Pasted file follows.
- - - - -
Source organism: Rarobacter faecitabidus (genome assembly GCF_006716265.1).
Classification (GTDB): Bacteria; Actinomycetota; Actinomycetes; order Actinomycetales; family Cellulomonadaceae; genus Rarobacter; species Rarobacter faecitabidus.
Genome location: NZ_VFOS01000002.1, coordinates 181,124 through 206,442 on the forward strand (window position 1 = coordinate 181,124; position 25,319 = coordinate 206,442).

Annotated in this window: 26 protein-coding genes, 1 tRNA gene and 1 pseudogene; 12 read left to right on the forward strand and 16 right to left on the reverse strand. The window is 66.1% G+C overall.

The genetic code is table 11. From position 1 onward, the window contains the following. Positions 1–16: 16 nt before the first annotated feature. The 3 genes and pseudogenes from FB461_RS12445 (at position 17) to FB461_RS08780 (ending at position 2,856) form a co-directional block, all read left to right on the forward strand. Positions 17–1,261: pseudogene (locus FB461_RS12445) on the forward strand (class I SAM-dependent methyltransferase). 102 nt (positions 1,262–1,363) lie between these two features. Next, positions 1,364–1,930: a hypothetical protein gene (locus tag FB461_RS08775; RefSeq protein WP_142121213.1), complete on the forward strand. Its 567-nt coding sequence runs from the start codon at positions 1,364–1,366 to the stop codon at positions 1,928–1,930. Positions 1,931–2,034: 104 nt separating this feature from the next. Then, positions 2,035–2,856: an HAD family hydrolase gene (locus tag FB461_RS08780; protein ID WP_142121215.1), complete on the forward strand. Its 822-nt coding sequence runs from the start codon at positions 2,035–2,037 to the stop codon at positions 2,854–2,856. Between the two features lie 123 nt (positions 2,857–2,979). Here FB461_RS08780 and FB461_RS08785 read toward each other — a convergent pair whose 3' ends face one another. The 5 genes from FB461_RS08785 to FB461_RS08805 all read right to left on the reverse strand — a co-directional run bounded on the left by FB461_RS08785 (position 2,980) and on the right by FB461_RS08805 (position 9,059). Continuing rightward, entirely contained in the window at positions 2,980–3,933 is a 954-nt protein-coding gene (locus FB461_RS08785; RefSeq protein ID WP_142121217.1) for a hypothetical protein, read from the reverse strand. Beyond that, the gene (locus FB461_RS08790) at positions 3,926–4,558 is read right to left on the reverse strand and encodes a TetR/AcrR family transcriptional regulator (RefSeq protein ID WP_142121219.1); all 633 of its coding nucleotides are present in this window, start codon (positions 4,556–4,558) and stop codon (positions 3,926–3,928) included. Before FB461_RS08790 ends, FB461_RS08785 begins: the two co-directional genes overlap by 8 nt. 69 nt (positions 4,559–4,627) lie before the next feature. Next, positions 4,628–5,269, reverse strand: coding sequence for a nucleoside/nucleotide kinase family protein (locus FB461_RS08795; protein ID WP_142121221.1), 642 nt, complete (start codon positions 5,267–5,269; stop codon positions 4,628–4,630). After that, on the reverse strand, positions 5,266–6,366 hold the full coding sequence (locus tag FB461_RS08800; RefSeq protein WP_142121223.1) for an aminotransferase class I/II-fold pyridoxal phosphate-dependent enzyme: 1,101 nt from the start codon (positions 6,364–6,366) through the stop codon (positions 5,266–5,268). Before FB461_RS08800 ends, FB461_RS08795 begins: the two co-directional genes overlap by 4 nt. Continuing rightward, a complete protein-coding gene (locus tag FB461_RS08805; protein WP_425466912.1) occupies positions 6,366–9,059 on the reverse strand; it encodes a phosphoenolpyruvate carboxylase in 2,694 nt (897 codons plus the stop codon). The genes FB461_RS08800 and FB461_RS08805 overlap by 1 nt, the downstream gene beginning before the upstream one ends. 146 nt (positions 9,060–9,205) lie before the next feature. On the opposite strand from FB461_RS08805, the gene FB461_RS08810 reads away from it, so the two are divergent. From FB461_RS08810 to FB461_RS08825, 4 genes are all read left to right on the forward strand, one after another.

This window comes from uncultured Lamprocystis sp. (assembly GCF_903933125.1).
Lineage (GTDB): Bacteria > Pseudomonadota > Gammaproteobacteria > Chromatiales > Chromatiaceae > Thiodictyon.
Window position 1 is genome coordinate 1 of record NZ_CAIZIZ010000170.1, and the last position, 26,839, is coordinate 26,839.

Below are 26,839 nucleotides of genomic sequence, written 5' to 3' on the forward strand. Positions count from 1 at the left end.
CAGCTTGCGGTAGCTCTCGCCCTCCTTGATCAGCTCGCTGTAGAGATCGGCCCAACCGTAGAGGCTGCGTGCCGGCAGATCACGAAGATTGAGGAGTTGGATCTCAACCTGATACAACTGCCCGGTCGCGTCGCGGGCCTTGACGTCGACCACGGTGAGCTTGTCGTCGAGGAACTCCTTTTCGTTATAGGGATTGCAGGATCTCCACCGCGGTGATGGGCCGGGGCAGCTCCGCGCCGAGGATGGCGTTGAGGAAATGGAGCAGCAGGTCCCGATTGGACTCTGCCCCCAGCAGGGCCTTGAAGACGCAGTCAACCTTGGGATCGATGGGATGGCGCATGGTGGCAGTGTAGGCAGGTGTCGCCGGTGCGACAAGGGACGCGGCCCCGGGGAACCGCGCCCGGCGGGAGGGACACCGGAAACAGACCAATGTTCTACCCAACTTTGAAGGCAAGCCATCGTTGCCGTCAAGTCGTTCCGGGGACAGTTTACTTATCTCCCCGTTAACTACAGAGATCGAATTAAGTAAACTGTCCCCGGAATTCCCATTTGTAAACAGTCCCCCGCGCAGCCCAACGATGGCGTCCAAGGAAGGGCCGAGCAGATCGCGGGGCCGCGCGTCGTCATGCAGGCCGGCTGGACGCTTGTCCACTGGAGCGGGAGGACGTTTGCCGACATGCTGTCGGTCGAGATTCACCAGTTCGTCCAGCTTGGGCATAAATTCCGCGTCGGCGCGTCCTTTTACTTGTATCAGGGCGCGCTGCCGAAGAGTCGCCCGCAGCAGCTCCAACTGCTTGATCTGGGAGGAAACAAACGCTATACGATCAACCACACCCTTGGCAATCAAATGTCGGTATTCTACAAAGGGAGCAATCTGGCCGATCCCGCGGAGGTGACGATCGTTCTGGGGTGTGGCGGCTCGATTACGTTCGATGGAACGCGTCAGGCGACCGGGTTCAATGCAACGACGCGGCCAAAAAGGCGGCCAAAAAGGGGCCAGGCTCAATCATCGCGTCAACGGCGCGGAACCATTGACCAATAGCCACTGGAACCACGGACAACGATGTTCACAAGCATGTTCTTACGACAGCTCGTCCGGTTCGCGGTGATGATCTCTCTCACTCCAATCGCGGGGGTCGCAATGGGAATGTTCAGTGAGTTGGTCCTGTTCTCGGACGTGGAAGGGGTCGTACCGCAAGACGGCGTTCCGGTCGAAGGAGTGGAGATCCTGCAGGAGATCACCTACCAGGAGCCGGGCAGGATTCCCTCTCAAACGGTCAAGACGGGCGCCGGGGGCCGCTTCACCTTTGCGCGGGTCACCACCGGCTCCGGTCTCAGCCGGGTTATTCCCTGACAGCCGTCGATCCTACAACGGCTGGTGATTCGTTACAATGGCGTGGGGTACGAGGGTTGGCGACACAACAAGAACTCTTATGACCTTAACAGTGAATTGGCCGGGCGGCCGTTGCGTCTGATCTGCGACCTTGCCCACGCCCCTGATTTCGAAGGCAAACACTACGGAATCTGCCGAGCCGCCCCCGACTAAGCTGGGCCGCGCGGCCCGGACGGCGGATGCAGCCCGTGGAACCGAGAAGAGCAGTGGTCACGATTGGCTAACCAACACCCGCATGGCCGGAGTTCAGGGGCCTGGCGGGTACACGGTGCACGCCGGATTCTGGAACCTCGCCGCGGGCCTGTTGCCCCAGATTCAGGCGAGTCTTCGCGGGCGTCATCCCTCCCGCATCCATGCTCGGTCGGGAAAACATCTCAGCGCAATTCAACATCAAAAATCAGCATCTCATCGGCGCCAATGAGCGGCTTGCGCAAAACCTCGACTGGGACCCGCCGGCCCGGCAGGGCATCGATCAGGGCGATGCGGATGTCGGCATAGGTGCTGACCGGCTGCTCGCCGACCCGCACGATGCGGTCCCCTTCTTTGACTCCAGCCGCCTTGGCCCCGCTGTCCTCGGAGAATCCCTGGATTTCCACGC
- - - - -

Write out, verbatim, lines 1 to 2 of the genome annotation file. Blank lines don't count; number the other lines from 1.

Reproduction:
Source organism: Rarobacter faecitabidus (genome assembly GCF_006716265.1).
Classification (GTDB): Bacteria; Actinomycetota; Actinomycetes; order Actinomycetales; family Cellulomonadaceae; genus Rarobacter; species Rarobacter faecitabidus.